Masonry paint is the best paint to use on concrete, because it allows moisture to pass through its surface. Other paints, such as latex, are not suitable for use on concrete, especially if it is used outside. Latex creates a barrier to moisture, so when used on concrete, it tends to trap water underneath the surface, leading peeling. Using masonry paint reduces this risk. For an outside concrete table, choose high quality masonry paint for best results.
Remove Old Paint
For your new paint finish to look even and last years, you must remove the as much of the old paint as possible. Old paint can be stripped away with sanding, a wire brush, paint scraper or a power washer. Whichever method you choose, it is important to remove the old paint so that it does not affect your new paint finish causing it to peel or make it look uneven.
Wash the Surface
If you are using the concrete table outside, there is a good chance that nature has left its impression on it in the form of dirt, vines or moss. The table must the cleared of all debris, so it does not affect the adhesion of the paint to the surface. Contaminants block paint from sticking to surfaces and create cracks and peeling. Once the surface is cleaned, make sure it is dry before you apply any paint coatings.
Primer is used to fill in pores and give the surface an even look. Just as your paint needs to be formulated for use on concrete, your primer must be made for it as well. Concrete, as with most masonry materials, absorb heavy amounts of moisture and must be primed for paint to adhere properly. Some paints are manufactured with the paint and primer mixed together, but if you are priming separately, make sure you wait for the primer to dry fully before you add any paint.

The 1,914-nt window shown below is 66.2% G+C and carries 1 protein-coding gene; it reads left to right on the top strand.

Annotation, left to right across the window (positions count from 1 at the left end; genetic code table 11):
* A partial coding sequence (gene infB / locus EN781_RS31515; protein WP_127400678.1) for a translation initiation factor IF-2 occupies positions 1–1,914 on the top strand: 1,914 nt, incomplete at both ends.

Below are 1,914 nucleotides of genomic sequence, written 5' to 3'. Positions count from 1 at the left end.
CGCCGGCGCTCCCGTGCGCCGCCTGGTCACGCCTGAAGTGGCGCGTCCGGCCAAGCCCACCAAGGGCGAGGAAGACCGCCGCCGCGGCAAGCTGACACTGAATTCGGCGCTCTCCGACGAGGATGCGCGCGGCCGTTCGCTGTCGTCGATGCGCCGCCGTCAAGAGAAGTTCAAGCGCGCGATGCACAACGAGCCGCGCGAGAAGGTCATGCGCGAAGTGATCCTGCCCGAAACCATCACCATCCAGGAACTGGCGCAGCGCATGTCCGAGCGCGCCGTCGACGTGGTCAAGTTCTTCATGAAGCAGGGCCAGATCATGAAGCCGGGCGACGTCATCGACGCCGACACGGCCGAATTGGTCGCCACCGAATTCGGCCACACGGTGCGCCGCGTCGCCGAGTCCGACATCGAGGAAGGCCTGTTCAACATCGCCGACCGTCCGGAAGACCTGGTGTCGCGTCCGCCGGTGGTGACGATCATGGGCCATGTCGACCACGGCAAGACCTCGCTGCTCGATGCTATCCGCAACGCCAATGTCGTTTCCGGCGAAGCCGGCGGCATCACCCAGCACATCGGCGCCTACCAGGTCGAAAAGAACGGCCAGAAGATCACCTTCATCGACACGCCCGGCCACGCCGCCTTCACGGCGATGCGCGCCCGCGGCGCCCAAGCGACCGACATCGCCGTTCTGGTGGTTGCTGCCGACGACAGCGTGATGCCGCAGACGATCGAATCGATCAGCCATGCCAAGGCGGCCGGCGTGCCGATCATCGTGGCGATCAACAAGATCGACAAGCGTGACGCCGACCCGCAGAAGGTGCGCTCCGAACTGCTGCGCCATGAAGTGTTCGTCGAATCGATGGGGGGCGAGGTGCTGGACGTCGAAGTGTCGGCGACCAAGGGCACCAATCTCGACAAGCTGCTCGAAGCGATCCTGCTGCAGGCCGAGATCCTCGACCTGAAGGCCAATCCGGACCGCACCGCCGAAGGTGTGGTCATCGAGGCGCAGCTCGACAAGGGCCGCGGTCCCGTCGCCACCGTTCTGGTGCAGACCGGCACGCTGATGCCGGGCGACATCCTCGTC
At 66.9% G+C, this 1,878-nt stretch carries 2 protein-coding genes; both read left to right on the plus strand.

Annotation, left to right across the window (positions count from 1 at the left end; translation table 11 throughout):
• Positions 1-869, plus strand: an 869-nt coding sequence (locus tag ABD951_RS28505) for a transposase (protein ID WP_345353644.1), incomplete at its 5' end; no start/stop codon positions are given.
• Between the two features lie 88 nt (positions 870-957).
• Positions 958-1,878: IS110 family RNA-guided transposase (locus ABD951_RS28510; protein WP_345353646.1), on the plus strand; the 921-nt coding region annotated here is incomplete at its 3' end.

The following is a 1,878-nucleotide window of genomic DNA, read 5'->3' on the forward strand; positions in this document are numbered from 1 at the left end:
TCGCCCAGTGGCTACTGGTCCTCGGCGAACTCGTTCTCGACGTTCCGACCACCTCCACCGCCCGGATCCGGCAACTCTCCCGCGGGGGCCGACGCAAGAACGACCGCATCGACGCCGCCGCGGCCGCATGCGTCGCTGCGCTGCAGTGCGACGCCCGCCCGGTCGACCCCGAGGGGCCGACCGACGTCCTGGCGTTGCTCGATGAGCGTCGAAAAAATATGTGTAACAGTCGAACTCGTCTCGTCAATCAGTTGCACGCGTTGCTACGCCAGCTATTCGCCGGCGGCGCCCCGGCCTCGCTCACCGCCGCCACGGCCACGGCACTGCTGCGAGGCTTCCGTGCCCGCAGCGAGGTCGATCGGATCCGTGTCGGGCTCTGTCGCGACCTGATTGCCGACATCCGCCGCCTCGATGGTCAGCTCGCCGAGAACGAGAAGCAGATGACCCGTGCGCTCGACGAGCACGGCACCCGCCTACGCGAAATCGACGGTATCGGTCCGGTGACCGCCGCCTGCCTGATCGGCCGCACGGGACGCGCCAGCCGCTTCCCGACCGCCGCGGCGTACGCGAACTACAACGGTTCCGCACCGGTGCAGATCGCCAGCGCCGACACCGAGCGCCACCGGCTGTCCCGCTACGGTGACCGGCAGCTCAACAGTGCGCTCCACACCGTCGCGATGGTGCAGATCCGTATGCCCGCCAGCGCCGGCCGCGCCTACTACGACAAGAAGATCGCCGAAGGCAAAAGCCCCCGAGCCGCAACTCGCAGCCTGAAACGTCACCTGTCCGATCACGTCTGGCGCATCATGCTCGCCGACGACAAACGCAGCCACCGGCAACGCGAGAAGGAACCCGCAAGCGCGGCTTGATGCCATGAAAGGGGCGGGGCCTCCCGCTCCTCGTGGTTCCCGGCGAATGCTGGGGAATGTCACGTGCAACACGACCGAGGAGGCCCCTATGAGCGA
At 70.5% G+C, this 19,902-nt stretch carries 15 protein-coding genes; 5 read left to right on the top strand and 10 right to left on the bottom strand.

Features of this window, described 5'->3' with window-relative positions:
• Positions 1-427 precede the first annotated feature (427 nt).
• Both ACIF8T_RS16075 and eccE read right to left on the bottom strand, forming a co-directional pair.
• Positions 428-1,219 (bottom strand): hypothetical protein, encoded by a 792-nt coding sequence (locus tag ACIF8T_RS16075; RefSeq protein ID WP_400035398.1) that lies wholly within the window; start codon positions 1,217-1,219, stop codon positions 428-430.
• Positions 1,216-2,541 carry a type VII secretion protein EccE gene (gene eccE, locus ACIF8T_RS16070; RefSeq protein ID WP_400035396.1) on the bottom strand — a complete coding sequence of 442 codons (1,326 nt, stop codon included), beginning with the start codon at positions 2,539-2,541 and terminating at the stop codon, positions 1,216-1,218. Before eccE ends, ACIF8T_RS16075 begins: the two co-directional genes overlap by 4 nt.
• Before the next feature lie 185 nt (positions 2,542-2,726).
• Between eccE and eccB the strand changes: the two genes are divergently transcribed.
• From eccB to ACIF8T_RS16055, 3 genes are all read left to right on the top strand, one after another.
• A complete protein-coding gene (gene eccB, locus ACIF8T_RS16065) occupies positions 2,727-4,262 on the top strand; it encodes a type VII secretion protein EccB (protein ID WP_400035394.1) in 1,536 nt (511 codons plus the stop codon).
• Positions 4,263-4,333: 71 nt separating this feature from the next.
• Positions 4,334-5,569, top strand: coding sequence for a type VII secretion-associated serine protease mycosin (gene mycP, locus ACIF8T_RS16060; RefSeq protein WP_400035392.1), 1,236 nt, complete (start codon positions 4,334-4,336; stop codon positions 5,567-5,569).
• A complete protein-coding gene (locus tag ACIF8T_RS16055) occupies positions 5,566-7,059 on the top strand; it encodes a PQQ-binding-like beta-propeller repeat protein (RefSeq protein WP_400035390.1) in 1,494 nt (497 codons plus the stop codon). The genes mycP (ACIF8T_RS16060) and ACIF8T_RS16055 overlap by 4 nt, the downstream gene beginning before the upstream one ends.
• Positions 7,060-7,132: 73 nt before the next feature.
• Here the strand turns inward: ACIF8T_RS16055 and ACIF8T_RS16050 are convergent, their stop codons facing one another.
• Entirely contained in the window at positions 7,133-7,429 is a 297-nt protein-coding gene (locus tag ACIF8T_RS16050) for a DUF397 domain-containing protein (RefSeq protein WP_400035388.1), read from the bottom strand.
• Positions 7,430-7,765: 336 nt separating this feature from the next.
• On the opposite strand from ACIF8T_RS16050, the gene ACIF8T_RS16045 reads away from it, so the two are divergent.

Masonry paint is best for durability and will last you for years, as long as you have properly prepared the surface first. For an easier application, use paint brushes for small corners and paint rollers to quickly paint over flat surfaces, such as a table top or seats. Purchase high-quality brushes for even finishes and to avoid brush strokes. Cheap paint rollers and brushes tend to fall apart easily and do not hold as much paint. Let the paint fully dry before adding additional coats.
A crafter since 2000, Raeanne McCarty has been writing since 2010. She has crafting experience in polymer clay, paper crafts, wood burning and jewelry making. McCarty graduated from Roosevelt University in Chicago with a Bachelor of Arts in Marketing.